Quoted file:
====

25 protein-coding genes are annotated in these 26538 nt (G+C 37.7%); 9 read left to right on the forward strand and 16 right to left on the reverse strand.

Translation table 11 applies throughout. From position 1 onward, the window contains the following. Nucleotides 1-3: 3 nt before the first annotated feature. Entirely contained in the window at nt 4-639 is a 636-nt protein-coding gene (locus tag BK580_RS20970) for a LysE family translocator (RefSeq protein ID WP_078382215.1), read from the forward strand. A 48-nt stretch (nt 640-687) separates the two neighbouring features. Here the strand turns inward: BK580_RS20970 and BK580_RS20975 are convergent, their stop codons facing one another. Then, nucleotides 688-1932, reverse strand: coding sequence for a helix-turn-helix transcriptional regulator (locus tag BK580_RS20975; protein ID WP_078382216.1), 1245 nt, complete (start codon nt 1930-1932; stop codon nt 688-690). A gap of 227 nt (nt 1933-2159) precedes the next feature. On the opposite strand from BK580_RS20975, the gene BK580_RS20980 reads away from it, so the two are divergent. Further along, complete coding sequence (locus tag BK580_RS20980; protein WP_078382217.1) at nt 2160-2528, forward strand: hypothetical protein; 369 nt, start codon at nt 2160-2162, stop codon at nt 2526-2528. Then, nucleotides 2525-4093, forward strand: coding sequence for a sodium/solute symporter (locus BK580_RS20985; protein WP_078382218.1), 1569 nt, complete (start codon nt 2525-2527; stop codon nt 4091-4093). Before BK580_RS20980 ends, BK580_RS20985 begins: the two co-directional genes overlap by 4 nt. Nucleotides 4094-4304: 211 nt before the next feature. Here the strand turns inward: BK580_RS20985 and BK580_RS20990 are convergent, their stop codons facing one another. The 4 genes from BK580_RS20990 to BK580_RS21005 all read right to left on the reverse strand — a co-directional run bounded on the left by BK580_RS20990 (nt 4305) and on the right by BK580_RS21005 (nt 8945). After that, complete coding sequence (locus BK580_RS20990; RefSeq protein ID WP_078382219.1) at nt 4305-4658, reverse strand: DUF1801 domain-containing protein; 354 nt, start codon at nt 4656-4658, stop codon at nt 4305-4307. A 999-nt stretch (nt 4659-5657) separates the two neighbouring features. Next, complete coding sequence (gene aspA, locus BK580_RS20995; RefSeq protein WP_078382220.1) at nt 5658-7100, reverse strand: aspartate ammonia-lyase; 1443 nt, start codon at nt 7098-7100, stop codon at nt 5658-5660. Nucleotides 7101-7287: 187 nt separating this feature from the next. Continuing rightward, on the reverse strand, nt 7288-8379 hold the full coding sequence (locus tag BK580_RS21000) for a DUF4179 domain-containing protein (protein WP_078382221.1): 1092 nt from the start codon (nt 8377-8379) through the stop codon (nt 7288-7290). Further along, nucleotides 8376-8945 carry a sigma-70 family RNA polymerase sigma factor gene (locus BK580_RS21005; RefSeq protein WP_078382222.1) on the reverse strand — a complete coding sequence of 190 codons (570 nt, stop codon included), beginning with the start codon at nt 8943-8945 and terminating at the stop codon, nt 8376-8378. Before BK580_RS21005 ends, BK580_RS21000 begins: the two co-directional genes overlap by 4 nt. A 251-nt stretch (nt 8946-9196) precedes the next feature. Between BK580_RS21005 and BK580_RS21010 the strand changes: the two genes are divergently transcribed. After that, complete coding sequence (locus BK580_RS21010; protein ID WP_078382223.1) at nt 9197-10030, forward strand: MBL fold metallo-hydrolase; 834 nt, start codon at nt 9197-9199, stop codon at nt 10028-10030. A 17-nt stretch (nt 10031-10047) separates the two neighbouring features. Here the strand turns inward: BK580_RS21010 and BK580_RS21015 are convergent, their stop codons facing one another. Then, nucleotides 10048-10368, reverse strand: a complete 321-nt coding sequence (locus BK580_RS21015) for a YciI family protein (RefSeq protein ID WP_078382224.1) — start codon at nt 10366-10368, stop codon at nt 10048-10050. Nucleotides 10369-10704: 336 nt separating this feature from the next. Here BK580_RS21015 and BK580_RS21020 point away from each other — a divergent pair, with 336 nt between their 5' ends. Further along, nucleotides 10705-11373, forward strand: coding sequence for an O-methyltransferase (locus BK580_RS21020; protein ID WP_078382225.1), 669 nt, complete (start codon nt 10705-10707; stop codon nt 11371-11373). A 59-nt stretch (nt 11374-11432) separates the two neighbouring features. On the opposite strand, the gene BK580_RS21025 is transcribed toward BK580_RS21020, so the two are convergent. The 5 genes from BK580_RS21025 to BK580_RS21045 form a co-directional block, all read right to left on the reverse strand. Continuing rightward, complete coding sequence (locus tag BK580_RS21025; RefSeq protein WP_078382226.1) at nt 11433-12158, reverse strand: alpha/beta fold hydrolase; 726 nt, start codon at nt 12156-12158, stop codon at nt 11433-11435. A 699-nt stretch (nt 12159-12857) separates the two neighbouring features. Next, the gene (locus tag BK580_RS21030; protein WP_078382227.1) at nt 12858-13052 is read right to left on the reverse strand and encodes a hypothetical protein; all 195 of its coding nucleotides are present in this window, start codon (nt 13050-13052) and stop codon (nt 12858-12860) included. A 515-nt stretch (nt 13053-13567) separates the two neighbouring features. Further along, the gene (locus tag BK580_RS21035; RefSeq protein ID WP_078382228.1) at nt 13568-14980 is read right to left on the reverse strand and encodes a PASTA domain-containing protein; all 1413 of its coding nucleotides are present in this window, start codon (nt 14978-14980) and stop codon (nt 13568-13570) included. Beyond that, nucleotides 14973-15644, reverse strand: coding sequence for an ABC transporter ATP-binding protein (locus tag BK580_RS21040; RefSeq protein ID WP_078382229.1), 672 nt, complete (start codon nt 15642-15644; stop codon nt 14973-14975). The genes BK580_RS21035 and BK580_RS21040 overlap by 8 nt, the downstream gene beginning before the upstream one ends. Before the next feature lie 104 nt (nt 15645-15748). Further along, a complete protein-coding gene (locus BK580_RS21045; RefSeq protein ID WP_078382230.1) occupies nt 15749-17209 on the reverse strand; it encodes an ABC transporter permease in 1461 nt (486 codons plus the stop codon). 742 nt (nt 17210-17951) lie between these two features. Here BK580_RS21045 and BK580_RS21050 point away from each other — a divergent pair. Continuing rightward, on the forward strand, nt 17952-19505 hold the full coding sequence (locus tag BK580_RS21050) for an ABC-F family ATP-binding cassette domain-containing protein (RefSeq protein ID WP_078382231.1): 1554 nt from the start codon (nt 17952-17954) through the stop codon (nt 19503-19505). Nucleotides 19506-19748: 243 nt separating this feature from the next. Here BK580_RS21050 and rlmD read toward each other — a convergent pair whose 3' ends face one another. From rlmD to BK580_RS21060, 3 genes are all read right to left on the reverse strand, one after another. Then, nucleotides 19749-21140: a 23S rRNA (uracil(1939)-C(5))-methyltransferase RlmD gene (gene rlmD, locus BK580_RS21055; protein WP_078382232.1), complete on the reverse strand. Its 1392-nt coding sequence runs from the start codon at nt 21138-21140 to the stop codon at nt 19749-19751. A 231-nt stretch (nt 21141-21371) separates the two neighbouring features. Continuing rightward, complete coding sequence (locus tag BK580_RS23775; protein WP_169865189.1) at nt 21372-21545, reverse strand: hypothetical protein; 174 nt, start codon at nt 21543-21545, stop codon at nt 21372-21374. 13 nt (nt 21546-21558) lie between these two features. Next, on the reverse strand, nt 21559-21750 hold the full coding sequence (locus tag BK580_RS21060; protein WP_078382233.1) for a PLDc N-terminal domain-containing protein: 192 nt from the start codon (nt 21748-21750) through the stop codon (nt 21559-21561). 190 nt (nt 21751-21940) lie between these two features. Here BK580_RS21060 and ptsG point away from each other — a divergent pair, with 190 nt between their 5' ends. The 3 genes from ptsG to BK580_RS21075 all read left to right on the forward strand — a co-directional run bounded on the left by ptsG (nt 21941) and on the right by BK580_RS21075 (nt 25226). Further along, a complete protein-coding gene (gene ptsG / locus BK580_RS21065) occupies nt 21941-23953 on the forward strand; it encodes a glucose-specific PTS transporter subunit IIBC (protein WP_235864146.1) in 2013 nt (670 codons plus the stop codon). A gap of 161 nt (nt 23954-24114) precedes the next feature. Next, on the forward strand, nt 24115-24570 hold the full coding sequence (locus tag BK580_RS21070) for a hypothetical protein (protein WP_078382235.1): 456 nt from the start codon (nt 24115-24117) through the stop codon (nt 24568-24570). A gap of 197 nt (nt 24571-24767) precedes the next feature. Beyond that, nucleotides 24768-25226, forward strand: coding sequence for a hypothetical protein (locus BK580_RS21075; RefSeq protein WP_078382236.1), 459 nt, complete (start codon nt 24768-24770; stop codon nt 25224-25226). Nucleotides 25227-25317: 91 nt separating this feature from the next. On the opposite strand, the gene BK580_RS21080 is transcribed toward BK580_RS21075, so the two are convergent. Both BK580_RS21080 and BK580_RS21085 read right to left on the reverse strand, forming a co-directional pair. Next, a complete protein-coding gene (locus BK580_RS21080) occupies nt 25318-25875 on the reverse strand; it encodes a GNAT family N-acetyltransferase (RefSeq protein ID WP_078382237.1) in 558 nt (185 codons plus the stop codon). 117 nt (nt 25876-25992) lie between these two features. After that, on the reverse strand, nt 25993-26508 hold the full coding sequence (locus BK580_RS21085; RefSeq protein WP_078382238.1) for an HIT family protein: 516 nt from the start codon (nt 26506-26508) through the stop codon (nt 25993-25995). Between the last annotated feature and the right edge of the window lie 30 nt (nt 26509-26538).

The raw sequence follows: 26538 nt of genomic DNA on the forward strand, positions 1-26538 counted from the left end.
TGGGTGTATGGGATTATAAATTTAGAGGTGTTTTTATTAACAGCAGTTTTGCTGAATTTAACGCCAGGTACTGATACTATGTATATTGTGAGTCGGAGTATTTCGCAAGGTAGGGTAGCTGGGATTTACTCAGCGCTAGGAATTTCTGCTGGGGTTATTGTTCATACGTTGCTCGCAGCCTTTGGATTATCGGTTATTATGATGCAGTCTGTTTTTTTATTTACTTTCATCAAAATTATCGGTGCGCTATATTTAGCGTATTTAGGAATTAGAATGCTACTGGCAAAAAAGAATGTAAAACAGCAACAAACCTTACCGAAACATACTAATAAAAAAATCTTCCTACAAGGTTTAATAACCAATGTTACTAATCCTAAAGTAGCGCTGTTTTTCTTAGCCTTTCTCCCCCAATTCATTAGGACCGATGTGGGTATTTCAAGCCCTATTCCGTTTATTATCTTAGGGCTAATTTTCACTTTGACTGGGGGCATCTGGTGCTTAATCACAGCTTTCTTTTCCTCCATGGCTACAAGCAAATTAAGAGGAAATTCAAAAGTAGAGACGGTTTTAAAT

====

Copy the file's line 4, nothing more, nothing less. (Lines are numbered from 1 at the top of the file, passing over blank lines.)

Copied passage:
TGGGTGTATGGGATTATAAATTTAGAGGTGTTTTTATTAACAGCAGTTTTGCTGAATTTAACGCCAGGTACTGATACTATGTATATTGTGAGTCGGAGTATTTCGCAAGGTAGGGTAGCTGGGATTTACTCAGCGCTAGGAATTTCTGCTGGGGTTATTGTTCATACGTTGCTCGCAGCCTTTGGATTATCGGTTATTATGATGCAGTCTGTTTTTTTATTTACTTTCATCAAAATTATCGGTGCGCTATATTTAGCGTATTTAGGAATTAGAATGCTACTGGCAAAAAAGAATGTAAAACAGCAACAAACCTTACCGAAACATACTAATAAAAAAATCTTCCTACAAGGTTTAATAACCAATGTTACTAATCCTAAAGTAGCGCTGTTTTTCTTAGCCTTTCTCCCCCAATTCATTAGGACCGATGTGGGTATTTCAAGCCCTATTCCGTTTATTATCTTAGGGCTAATTTTCACTTTGACTGGGGGCATCTGGTGCTTAATCACAGCTTTCTTTTCCTCCATGGCTACAAGCAAATTAAGAGGAAATTCAAAAGTAGAGACGGTTTTAAAT